(1991) Tetraogallus tibetanus centralis.
THE CENTRAL TIBETAN SNOW-COCK.
Tetraogallus tibetanus centralis Sushkin, Bull. B. O. C., lxvii, pp. 37, 182 (1926) (Tangla Range, Central Tibet). Tetraogallus tibetanus. Blanf. & Oates, iv, p. 144 (part.).
Vernacular names. Hailik (Mongols) ; Ganmo (Tanguts) ; Lapcha Kengmo or Kongmo (S. Tibet); Pi-mo-chi (S. Chinese).
Description. Differs from the typical form in being much darker above and below and in being much more fulvous-olivaceous in its general tint.
Colours of soft parts as in the other races.
Measurements. "Wing 260 to 265 mm.; wing, 270 to 280 mm., 260 to 270 mm. (Sushkin).
Distribution. South Tibet, Mishmi and Abor Hills. North it extends to the Tengla Range, North of which again its place is taken by Sushkin's tschemonensis and by przewalskii on the North-East.
Nidification. This Snow-Cock breeds in great numbers in Southern Tibet at all elevations between 12,000 and 17,500 feet or even higher. It is especially numerous on the Gyantse plateau, where many nests have been found by Steen, Kennedy, Macgreger and others between 12,500 and 14,000 feet. It is said to select the bleakest and barest of hill-sides and plateaux for nesting-purposes, avoiding the grass-covered or bush-covered portions. The nest is like that of all Snow-Cocks, just a hollow under a rock or scanty patch of grass and always on the leeward side of the hill.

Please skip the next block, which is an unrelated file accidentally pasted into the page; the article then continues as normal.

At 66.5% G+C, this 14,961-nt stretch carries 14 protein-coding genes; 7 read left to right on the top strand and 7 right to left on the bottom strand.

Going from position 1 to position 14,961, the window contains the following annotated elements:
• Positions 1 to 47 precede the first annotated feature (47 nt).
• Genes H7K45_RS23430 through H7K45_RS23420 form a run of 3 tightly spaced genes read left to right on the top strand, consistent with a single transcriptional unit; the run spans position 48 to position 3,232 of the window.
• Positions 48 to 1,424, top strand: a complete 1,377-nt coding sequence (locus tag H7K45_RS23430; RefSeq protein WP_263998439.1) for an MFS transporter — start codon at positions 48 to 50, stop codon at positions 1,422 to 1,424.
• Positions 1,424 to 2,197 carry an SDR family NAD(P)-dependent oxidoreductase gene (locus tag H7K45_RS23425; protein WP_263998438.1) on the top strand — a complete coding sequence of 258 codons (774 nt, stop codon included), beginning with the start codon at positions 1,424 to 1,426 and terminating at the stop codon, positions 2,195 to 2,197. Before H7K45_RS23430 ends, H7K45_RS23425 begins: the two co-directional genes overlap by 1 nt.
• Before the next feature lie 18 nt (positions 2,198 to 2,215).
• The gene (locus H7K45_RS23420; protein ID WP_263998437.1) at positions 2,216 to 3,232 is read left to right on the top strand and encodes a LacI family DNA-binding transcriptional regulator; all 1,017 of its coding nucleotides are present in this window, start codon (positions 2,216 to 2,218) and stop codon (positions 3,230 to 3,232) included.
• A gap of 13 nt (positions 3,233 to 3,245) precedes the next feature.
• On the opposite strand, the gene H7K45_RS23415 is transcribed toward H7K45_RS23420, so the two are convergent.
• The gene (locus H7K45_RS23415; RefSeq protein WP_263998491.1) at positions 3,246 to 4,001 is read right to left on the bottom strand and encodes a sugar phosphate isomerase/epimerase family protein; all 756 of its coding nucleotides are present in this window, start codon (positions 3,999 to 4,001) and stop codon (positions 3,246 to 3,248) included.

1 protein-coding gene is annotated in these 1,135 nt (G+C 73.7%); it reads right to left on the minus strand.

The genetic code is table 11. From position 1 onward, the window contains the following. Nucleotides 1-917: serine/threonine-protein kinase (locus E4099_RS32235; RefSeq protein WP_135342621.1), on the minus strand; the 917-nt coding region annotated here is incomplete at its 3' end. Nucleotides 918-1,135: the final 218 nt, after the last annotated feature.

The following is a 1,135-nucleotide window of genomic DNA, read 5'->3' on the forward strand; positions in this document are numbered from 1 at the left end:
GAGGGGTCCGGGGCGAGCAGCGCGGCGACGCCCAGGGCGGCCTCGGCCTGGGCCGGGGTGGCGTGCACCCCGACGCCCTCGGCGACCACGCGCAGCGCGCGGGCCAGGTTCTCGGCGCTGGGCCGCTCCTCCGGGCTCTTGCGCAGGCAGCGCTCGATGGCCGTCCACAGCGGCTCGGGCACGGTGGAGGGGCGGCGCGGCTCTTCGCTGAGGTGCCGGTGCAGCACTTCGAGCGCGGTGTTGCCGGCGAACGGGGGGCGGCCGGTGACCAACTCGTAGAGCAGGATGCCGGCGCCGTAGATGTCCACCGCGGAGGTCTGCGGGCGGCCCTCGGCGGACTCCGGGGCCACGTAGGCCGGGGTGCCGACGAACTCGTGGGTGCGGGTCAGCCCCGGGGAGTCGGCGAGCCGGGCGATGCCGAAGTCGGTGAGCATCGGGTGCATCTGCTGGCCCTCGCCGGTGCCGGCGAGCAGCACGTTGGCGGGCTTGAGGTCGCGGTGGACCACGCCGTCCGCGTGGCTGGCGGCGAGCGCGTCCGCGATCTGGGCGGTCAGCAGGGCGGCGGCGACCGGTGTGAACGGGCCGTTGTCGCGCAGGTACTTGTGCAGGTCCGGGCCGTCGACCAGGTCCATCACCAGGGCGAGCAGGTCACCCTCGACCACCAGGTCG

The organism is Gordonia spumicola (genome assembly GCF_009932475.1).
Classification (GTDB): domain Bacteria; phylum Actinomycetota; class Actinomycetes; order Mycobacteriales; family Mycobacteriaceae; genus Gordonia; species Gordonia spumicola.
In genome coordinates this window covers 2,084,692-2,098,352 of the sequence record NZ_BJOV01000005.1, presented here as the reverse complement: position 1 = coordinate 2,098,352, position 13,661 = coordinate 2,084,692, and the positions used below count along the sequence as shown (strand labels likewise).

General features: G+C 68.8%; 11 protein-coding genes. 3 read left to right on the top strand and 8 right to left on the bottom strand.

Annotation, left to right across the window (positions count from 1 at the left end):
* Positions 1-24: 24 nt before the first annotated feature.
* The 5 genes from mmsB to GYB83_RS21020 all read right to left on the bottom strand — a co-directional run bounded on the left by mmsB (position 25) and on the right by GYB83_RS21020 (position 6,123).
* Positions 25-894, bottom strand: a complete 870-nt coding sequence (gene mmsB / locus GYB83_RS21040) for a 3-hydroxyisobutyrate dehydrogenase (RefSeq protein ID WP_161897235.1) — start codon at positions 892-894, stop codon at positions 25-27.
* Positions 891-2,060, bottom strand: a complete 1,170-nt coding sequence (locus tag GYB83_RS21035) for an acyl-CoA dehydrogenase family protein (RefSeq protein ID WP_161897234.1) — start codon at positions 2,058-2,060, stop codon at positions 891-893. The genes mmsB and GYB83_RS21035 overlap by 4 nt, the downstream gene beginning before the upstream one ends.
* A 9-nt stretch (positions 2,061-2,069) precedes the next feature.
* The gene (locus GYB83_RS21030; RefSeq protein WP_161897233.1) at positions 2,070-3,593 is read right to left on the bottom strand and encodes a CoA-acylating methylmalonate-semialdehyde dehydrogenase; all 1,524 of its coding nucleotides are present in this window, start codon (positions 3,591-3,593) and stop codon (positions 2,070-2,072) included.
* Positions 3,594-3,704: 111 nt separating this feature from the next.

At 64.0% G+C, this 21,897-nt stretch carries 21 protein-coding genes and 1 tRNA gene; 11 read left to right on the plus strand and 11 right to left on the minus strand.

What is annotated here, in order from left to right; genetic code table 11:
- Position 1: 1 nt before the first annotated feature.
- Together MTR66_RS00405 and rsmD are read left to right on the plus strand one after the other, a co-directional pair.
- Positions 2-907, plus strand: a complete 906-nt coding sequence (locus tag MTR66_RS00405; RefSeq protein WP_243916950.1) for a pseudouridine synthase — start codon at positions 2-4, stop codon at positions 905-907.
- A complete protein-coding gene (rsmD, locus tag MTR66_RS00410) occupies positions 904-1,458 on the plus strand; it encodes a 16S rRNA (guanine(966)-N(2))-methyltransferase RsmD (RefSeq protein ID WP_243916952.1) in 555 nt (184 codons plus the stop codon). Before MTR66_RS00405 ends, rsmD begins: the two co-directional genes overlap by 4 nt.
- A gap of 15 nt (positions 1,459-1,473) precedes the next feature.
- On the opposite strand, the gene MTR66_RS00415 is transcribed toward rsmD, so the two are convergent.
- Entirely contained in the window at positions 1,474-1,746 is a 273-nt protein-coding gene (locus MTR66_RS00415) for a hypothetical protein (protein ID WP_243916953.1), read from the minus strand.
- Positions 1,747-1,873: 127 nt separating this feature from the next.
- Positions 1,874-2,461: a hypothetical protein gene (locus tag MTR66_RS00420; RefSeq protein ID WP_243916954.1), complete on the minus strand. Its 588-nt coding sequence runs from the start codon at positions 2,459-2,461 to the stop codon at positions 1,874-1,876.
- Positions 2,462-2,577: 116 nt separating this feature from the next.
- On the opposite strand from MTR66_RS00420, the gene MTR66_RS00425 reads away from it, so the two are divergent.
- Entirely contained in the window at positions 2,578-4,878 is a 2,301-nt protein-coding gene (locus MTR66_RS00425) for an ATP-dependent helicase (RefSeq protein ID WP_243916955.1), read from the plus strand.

They commence breeding in the last week in May and continue up to the middle of July but eggs have been taken up to the 25th August, probably a second laying. One hundred and forty eggs average 62.6 x 43.2 mm.: maxima 68.0 x 44.0 and 66.1 x 45.0 mm.; minima 57.7 x 40.6 and 60.2 x 40.3 mm. They are quite indistinguishable from those of the Himalayan Snow-Cock except by size.
Habits. Those of the genus. This species, however, appears to be entirely vegetarian in its diet, no insect-remains having been found in their stomachs. They are said to be very easy to rear and keep in captivity and the Tibetans often keep them.
In Summer it may be found anywhere between 12,000 feet and the snow-line, often crossing even this and actually scatching about in the snow itself for food. In Winter it comes lower down and wherever the grass-covered plains and ridges descend between the forests these birds also are to be found; they never, however, enter forest or even heavy scrub. They collect in flocks of some size, two or three broods joining forces, feeding and moving about together. They are naturally tame bold birds and it takes a good deal of shooting and hunting to make them really wild. When feeding they post no sentries but during the mid-day siesta one or more of the old birds mount high boulders and keep a sharp watch, warning the flocks on the approach of danger with loud prolonged whistles. After feeding on crops and plentiful food they are said to be fat and tender and quite good for the table, though some sportsman say they are dry and insipid. They are strong on the wing and fly at an immense pace downhill but they are averse to flying if they can escape by running and will mot under any circumstances fly uphill.